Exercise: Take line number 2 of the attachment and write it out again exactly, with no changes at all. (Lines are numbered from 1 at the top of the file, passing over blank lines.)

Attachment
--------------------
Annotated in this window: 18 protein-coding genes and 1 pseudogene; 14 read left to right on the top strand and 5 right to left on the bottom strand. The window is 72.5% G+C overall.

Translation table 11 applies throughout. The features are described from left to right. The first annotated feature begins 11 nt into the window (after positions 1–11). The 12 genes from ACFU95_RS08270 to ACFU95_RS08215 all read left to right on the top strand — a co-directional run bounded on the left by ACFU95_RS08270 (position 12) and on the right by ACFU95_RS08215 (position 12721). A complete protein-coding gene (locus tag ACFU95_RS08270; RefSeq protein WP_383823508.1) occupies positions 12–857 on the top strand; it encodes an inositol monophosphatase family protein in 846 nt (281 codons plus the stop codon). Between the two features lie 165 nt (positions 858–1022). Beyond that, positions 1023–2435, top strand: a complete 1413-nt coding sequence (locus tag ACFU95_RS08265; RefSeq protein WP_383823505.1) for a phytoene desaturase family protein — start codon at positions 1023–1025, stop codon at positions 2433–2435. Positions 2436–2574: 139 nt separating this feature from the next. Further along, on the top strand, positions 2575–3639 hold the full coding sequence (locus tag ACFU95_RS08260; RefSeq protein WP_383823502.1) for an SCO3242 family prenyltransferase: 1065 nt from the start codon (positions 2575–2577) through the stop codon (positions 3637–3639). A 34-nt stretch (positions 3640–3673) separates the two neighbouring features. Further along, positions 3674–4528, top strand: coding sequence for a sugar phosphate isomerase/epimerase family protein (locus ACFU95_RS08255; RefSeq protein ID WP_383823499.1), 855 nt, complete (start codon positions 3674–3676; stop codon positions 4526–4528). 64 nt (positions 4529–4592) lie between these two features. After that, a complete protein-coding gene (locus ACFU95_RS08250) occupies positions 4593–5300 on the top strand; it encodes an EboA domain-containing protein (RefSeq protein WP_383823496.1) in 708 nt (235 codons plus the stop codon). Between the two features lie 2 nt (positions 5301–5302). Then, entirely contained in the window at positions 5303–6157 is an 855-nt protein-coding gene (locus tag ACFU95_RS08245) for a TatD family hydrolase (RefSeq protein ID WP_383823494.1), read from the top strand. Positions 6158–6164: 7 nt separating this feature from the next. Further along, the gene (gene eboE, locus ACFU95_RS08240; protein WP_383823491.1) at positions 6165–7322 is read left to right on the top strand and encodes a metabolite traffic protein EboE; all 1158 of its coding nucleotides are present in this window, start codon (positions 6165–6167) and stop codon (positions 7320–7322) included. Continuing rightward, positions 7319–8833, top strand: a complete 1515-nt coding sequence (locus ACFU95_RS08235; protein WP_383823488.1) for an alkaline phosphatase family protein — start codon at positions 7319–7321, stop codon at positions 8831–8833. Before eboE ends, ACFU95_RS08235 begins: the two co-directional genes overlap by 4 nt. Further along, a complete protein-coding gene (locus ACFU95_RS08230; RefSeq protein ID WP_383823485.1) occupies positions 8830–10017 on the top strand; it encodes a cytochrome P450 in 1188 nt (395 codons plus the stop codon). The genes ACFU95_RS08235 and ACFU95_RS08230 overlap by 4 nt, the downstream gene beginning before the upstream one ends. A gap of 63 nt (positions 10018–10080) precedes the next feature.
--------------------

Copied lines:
Translation table 11 applies throughout. The features are described from left to right. The first annotated feature begins 11 nt into the window (after positions 1–11). The 12 genes from ACFU95_RS08270 to ACFU95_RS08215 all read left to right on the top strand — a co-directional run bounded on the left by ACFU95_RS08270 (position 12) and on the right by ACFU95_RS08215 (position 12721). A complete protein-coding gene (locus tag ACFU95_RS08270; RefSeq protein WP_383823508.1) occupies positions 12–857 on the top strand; it encodes an inositol monophosphatase family protein in 846 nt (281 codons plus the stop codon). Between the two features lie 165 nt (positions 858–1022). Beyond that, positions 1023–2435, top strand: a complete 1413-nt coding sequence (locus tag ACFU95_RS08265; RefSeq protein WP_383823505.1) for a phytoene desaturase family protein — start codon at positions 1023–1025, stop codon at positions 2433–2435. Positions 2436–2574: 139 nt separating this feature from the next. Further along, on the top strand, positions 2575–3639 hold the full coding sequence (locus tag ACFU95_RS08260; RefSeq protein WP_383823502.1) for an SCO3242 family prenyltransferase: 1065 nt from the start codon (positions 2575–2577) through the stop codon (positions 3637–3639). A 34-nt stretch (positions 3640–3673) separates the two neighbouring features. Further along, positions 3674–4528, top strand: coding sequence for a sugar phosphate isomerase/epimerase family protein (locus ACFU95_RS08255; RefSeq protein ID WP_383823499.1), 855 nt, complete (start codon positions 3674–3676; stop codon positions 4526–4528). 64 nt (positions 4529–4592) lie between these two features. After that, a complete protein-coding gene (locus ACFU95_RS08250) occupies positions 4593–5300 on the top strand; it encodes an EboA domain-containing protein (RefSeq protein WP_383823496.1) in 708 nt (235 codons plus the stop codon). Between the two features lie 2 nt (positions 5301–5302). Then, entirely contained in the window at positions 5303–6157 is an 855-nt protein-coding gene (locus tag ACFU95_RS08245) for a TatD family hydrolase (RefSeq protein ID WP_383823494.1), read from the top strand. Positions 6158–6164: 7 nt separating this feature from the next. Further along, the gene (gene eboE, locus ACFU95_RS08240; protein WP_383823491.1) at positions 6165–7322 is read left to right on the top strand and encodes a metabolite traffic protein EboE; all 1158 of its coding nucleotides are present in this window, start codon (positions 6165–6167) and stop codon (positions 7320–7322) included. Continuing rightward, positions 7319–8833, top strand: a complete 1515-nt coding sequence (locus ACFU95_RS08235; protein WP_383823488.1) for an alkaline phosphatase family protein — start codon at positions 7319–7321, stop codon at positions 8831–8833. Before eboE ends, ACFU95_RS08235 begins: the two co-directional genes overlap by 4 nt. Further along, a complete protein-coding gene (locus ACFU95_RS08230; RefSeq protein ID WP_383823485.1) occupies positions 8830–10017 on the top strand; it encodes a cytochrome P450 in 1188 nt (395 codons plus the stop codon). The genes ACFU95_RS08235 and ACFU95_RS08230 overlap by 4 nt, the downstream gene beginning before the upstream one ends. A gap of 63 nt (positions 10018–10080) precedes the next feature.